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Piaget's and Erikson's Theories: Stages of Development

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Piaget and Erikson are two of the most influential theorists who developed and worked on stage approach or stage theory on social and moral development. Piaget differs from Erikson because his focus is on the cognitive development in which he identified four major stages of how the intellectual development or the ability of the child to think, develops gradually, as the child grows. Piaget in his stages of cognitive development, was able to detail the ways in how a child's thinking changes month by month and year by year. Although the rate at which different children develop varies, he believed that every child passes through the same predictable stages, for example, infants in the first couple of years of life are capable only of forming simple schemas based on their actual physical encounters with the world and are able to experience the world through their senses and motor actions but as the child grows and experiences new things in the world, schemas become much more complex. . Piaget in his stages of cognitive development, was able to detail these ways of child's thinking and how the child's maturation changes month by month, year by year but the rate at which different children develop varies for example, any 4-year-old child doesn't have the same cognitive development compared to a 7-year-old because older children have higher intellectual development than their younger counterparts and Piaget explained that each stage must builds on the last stage so the child's ability to solve more complex problem also increases stage by stage.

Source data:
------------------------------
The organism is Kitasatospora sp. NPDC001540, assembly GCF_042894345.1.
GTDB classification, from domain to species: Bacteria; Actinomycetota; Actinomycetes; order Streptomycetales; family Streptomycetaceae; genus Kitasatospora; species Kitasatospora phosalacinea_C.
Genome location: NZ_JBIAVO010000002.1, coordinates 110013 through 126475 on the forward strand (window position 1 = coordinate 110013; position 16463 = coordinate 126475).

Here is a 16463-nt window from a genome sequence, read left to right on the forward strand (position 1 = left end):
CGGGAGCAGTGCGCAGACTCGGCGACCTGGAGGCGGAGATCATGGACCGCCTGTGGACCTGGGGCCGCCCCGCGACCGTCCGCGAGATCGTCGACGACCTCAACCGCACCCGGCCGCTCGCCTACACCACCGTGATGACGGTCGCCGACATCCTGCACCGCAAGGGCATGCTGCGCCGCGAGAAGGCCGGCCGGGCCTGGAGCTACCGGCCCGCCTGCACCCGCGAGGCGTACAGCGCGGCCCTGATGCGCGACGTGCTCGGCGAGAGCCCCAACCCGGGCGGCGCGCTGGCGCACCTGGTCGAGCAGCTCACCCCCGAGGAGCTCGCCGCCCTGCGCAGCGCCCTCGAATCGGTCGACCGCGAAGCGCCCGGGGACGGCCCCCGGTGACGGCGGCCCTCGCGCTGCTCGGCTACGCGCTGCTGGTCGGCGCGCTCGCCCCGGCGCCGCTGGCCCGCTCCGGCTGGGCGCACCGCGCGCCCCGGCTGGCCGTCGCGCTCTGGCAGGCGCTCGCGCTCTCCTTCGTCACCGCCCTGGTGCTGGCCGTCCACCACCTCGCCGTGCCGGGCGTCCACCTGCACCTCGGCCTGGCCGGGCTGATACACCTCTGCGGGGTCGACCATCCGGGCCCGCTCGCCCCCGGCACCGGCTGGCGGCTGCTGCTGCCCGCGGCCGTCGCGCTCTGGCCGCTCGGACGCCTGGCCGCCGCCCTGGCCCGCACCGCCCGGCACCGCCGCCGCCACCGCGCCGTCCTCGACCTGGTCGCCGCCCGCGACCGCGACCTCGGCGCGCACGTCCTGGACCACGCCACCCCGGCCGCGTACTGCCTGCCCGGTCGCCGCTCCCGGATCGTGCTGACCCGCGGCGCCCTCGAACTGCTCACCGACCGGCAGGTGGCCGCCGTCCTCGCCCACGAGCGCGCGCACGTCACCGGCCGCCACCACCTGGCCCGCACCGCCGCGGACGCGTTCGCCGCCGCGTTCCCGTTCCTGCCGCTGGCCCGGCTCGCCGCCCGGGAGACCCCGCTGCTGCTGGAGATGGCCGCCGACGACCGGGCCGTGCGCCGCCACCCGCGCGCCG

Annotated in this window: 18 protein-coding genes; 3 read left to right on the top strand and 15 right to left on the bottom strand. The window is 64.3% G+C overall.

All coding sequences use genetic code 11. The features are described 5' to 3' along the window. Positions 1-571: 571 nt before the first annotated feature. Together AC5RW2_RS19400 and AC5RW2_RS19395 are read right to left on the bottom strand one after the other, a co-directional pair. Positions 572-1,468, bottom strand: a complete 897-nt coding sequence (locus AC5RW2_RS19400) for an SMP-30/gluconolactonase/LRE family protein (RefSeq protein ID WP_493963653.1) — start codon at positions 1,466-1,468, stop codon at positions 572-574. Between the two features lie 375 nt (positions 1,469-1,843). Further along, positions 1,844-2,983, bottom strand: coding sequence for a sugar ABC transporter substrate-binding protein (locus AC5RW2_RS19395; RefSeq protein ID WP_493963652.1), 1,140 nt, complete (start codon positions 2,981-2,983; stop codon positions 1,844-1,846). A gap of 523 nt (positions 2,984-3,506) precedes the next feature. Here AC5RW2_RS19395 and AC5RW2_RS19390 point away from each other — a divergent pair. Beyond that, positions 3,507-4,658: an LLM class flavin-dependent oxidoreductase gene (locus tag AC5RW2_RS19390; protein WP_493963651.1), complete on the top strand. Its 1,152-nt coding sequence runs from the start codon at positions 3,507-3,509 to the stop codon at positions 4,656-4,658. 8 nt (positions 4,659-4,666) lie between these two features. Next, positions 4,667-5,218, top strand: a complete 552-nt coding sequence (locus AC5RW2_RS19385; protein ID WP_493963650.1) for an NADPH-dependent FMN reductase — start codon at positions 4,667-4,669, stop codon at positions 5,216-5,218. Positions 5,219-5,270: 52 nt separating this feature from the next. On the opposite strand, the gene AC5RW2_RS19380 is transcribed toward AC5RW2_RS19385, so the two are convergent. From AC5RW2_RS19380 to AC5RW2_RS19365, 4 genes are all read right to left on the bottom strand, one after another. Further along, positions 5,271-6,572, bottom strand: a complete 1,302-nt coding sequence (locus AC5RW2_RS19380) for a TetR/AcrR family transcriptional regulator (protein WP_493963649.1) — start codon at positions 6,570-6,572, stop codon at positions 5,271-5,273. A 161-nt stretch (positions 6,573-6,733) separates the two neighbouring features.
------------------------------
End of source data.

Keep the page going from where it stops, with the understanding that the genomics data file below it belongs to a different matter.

Erikson's theory differs from Piaget's theory in the sense that it covered the entire lifespan rather than childhood and adolescent development. Erikson's eight stages of psychosocial development that had roots in Freudian theory, is a development that is a lifelong process in which he stressed the emotional dynamics of social development and he also recognized the impact of culture and society on human development. Within Erikson's stages, a central crisis presents itself because he believe that all of us face a series of crisis or sensitive periods as we grow from infancy stage to old age stage, as we mature and people expect more from us. And as children or adolescents or adults - we may develop more strongly in one way or another, depending on how other people respond to our efforts to cope with such issue. Each of these crisis or sensitive period in different stages represents an important issue confronting the individual at that point of development that calls for that individual to resolved the issue by choosing to resolve it favorably in weighing the issue and making sure that the positive outweighs the negative so that the crisis will be positively resolved, otherwise, the opposite can happen and the individual will go through life carrying the burden or the negative consequences of outcome of that stage. It is important that the individual



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